Institutional Competence: SCOTUS Dings CAFC

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Others with more of a dog in the fight over Federal Circuit deference to district courts on matters of patent claim construction will have more (and more interesting) things to say about today’s opinion in Teva v. Sandoz. I’ll only note one particular passage in Justice Breyer’s majority opinion that caught my eye, on pages 7-8 of the slip opinion:
Finally, practical considerations favor clear error re­view. We have previously pointed out that clear error review is “particularly” important where patent law is at issue because patent law is “a field where so much de­pends upon familiarity with specific scientific problems and principles not usually contained in the general store­house of knowledge and experience.” Graver Tank & Mfg.Co. v. Linde Air Products Co., 339 U. S. 605, 610 (1950). A district court judge who has presided over, and listened to, the entirety of a proceeding has a comparatively greater opportunity to gain that familiarity than an appeals court judge who must read a written transcript or perhaps just those portions to which the parties have referred. Cf. Lighting Ballast, 744 F. 3d, at 1311 (O’Malley, J., dissent­ing) (Federal Circuit judges “lack the tools that district courts have available to resolve factual disputes fairly and accurately,” such as questioning the experts, examining the invention in operation, or appointing a court-appointed expert); Anderson, 470 U. S., at 574 (“The trial judge’s major role is the determination of fact, and with experi­ence in fulfilling that role comes expertise”).
It seems to me that this reasoning is a fairly direct challenge to the raison d’être of the Federal Circuit.  Learned Hand himself complained that the technical knowledge and expertise necessary to oversee the operation of the patent laws were beyond the grasp of most generalist Article III judges, and this was among the weightier reasons underlying the creation of our only federal appeals court whose jurisdiction is defined by subject matter. But judging by the Supreme Court docket (and the ruminations of some fairly capable generalist federal appellate judges), the argument for a specialist patent court is increasingly under assault.
Of course, it is trendy to take pot-shots at the Federal Circuit, and at the patent system generally. And the Supreme Court has been admonishing the CAFC–in subtle and not-so-subtle ways–for years; the quoted language from the Teva opinion is just the latest in a long line of examples. But the status quo has its defenders, and it does not seem likely that Congress will be loosening the Federal Circuit’s grip on patent law any time soon. So in the meantime, we’re left in the awkward position of continuing to rely on an institution whose comparative competence is increasingly called into question. Which, regardless of your view of the merits of a specialist court, can begin to wear on that court’s perceived legitimacy.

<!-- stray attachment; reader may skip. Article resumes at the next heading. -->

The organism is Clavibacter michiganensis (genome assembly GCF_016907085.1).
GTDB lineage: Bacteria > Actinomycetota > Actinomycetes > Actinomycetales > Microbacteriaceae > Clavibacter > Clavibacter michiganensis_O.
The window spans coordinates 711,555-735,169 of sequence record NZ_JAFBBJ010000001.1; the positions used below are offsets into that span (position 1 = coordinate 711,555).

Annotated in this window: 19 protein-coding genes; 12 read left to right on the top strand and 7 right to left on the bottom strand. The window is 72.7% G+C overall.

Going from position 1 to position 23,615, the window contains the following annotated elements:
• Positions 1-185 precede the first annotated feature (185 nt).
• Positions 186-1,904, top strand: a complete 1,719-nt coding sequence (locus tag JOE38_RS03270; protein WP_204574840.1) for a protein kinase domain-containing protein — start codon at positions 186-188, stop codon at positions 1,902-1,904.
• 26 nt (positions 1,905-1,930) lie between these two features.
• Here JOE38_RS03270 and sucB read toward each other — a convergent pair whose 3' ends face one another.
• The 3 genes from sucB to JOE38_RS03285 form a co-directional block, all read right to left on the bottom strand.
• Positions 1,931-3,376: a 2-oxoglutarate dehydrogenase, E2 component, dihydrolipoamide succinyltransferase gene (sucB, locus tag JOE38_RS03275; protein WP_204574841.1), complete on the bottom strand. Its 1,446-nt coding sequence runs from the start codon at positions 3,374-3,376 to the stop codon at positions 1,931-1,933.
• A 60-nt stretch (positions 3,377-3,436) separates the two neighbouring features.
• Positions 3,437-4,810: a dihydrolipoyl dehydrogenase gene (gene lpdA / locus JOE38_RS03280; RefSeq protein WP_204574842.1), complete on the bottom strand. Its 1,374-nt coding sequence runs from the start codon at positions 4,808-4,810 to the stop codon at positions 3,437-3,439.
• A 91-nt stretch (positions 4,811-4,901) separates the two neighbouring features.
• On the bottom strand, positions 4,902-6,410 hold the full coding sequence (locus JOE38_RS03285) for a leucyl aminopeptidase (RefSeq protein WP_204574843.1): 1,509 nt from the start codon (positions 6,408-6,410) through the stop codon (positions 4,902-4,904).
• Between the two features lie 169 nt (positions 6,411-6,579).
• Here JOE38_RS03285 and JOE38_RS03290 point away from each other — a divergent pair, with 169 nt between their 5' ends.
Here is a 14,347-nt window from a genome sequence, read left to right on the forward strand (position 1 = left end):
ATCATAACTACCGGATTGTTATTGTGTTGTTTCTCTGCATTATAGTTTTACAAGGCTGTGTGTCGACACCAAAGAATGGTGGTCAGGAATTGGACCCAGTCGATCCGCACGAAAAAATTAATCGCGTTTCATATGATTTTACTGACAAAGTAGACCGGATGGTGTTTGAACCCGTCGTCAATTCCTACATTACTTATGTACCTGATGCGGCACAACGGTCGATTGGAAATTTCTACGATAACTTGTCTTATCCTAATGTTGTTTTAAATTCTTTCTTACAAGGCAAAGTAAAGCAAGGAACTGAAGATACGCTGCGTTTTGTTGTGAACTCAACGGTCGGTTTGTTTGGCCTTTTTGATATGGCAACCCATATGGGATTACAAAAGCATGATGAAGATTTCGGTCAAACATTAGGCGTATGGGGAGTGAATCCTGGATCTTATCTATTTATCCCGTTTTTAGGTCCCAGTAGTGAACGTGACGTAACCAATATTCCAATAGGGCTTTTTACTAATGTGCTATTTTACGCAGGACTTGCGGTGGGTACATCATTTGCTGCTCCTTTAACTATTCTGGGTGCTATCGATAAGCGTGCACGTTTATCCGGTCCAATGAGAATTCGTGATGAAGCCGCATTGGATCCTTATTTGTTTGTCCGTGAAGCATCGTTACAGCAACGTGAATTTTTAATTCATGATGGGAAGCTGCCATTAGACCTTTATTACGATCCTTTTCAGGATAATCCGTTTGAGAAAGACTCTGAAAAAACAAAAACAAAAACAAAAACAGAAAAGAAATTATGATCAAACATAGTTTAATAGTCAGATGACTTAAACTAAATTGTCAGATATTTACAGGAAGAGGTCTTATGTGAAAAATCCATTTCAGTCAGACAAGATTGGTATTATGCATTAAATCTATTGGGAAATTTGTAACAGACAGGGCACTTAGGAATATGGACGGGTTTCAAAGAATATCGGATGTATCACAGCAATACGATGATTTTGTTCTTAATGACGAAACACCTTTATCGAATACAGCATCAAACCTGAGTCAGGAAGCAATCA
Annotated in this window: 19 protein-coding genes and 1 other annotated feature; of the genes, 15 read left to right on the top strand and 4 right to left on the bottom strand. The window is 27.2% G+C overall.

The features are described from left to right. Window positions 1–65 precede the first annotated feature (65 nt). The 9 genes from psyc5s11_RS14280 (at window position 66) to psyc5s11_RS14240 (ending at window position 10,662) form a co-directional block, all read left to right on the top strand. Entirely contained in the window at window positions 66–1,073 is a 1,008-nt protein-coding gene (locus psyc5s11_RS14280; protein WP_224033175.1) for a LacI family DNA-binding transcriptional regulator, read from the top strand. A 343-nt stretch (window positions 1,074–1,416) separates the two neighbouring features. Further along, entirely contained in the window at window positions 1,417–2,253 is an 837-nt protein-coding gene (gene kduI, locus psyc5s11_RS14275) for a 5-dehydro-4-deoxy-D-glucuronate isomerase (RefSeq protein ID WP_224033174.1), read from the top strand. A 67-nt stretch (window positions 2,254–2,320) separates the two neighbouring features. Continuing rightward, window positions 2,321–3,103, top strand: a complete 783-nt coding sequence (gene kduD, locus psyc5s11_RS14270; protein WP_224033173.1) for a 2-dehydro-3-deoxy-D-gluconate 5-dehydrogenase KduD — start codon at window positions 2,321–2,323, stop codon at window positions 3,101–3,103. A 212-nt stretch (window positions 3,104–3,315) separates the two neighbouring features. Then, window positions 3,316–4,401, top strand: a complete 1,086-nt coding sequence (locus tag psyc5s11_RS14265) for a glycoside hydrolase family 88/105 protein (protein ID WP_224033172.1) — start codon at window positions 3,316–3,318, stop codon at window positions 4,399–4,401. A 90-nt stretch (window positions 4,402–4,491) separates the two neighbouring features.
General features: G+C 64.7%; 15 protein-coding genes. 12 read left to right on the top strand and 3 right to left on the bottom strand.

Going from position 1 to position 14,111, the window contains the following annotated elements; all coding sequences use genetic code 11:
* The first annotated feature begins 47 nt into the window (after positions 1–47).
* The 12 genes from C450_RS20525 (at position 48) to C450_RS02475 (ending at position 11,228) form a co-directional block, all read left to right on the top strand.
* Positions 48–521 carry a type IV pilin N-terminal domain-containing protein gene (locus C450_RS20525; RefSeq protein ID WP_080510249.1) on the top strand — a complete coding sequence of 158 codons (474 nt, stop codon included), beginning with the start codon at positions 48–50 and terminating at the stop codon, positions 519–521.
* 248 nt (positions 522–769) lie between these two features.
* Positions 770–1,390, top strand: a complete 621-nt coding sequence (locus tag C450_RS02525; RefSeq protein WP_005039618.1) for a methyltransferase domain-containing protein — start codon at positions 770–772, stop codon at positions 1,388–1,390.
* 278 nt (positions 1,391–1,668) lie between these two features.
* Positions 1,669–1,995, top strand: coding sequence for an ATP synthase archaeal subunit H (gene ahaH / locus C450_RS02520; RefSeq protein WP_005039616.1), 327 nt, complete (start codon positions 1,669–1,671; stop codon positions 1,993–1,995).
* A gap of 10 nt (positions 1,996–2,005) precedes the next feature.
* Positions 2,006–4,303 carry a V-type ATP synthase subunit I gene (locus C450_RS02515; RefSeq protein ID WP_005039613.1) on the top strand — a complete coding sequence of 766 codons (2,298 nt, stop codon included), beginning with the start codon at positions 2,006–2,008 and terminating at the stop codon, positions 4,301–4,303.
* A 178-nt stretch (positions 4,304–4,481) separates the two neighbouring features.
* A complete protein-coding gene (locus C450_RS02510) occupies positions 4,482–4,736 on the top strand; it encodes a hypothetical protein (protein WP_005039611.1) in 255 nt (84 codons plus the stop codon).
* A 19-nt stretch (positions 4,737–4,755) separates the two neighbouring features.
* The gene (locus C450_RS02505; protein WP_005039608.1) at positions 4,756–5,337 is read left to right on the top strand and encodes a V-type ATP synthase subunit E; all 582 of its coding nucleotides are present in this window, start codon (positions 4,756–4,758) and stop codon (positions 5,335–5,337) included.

The Nice Classification and Law’s Expressive Function

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Happy New Year! For trademark lawyers, today marks the entry into force of the 2015 Version of the 10th Edition of the Nice Classification. This is the classification system that trademark owners refer to in identifying what types of goods or services they are claiming a right to use their marks with. (Trademark law allows for concurrent use by different users in sufficiently distinct product or service categories–think Delta Faucets and Delta Airlines). Just scanning the USPTO’s helpful list of “noteworthy changes” in the 2015 version, I’m reminded how much trademark law is a window into society, and how it can be example of what Cass Sunstein called the “expressive function” of the law.

Glancing through the list, we see that e-cigarette fluids are now firmly associated with smoking and tobacco instead of chemistry; that 3D-printers are considered less a scientific curiosity and more a useful tool; that the government is no longer quite so particular about categorizing sex toys according to precisely how they get you off.

Of course, against this apparently progressive list of changes are some more troubling indicia of an increasingly stratified and commodified consumer culture. We must now be careful to distinguish custom tailoring from mere clothing repair. We apparently need separate categories for all the various specialty mitts one might use for different household tasks–whereas once a washcloth could be used in the shower or on your car, now you need two different specially-designed gloves to achieve both tasks–and be sure you don’t confuse either with the different specialty mitt you use in the kitchen. And because even in our social interactions we’d rather spend money than time and effort, there is now legal recognition for branded gift wrapping services.

So that’s where we’re headed in 2015. Whether law is leading or following, I’ll leave you to decide.